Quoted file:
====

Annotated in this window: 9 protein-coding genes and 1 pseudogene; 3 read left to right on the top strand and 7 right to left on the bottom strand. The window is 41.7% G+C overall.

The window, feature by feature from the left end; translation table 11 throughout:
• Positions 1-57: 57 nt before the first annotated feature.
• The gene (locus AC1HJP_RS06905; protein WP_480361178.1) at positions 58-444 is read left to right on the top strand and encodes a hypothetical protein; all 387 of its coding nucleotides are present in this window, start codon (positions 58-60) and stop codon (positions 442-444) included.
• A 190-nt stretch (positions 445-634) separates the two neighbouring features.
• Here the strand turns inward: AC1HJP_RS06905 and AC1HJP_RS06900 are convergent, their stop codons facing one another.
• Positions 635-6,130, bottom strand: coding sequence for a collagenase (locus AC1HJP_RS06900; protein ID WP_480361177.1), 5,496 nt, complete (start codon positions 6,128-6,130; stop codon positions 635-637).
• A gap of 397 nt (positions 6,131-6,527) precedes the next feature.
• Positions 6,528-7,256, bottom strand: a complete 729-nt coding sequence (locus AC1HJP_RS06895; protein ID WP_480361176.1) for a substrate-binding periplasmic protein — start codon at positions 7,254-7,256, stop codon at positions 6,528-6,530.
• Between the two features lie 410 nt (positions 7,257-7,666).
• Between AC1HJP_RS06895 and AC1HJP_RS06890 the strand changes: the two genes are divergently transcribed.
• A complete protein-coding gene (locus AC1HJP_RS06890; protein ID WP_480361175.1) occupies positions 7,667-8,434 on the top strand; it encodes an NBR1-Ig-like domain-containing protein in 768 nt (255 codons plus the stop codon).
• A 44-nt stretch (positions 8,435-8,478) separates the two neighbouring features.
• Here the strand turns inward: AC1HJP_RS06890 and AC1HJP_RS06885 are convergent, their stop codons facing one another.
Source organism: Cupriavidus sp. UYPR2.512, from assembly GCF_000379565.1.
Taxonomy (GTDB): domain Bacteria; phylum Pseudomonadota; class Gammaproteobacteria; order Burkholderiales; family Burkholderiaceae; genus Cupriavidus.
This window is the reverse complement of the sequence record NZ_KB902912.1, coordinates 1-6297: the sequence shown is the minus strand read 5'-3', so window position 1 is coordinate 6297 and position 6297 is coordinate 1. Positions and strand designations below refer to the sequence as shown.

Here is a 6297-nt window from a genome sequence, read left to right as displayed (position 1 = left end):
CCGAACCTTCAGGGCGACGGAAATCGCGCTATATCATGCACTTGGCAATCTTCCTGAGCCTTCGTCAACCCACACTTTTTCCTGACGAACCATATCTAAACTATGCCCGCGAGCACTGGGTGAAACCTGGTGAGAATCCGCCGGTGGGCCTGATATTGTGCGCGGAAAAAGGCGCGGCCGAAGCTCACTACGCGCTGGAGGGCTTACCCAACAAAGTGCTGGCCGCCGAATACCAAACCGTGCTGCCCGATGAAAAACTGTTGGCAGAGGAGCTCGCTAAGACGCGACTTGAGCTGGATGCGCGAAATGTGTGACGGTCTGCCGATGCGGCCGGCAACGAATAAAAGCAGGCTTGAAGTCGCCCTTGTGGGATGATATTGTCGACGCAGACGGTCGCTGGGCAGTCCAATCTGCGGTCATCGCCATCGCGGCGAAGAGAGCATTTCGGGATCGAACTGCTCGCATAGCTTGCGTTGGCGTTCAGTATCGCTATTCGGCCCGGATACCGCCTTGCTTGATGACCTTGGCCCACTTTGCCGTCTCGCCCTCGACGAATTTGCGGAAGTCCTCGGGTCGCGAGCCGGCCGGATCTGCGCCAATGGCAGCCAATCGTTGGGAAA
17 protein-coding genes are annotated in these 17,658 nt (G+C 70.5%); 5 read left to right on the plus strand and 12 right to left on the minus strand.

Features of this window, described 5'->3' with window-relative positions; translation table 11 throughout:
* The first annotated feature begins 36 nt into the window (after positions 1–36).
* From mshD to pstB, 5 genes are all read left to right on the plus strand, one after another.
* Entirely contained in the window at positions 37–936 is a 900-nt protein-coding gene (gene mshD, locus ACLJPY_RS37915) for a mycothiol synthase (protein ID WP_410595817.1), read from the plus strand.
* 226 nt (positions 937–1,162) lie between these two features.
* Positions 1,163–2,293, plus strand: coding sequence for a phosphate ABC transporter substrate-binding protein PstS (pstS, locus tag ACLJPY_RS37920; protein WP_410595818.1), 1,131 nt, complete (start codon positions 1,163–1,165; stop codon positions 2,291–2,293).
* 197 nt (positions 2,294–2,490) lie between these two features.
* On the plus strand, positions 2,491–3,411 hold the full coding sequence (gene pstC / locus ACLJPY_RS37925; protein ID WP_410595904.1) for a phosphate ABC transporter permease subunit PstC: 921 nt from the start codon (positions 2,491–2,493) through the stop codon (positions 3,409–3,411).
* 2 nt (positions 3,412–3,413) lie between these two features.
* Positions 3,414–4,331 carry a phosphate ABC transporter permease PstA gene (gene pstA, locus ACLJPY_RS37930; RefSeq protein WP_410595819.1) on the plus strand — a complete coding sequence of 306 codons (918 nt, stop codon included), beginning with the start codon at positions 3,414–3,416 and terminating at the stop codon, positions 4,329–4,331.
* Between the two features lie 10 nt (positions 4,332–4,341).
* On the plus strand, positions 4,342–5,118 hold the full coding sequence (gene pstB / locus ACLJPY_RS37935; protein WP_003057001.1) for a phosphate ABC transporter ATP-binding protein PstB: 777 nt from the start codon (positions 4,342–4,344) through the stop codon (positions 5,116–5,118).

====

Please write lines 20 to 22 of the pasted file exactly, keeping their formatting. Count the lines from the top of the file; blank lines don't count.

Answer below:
17 protein-coding genes are annotated in these 17,658 nt (G+C 70.5%); 5 read left to right on the plus strand and 12 right to left on the minus strand.

Features of this window, described 5'->3' with window-relative positions; translation table 11 throughout:
* The first annotated feature begins 36 nt into the window (after positions 1–36).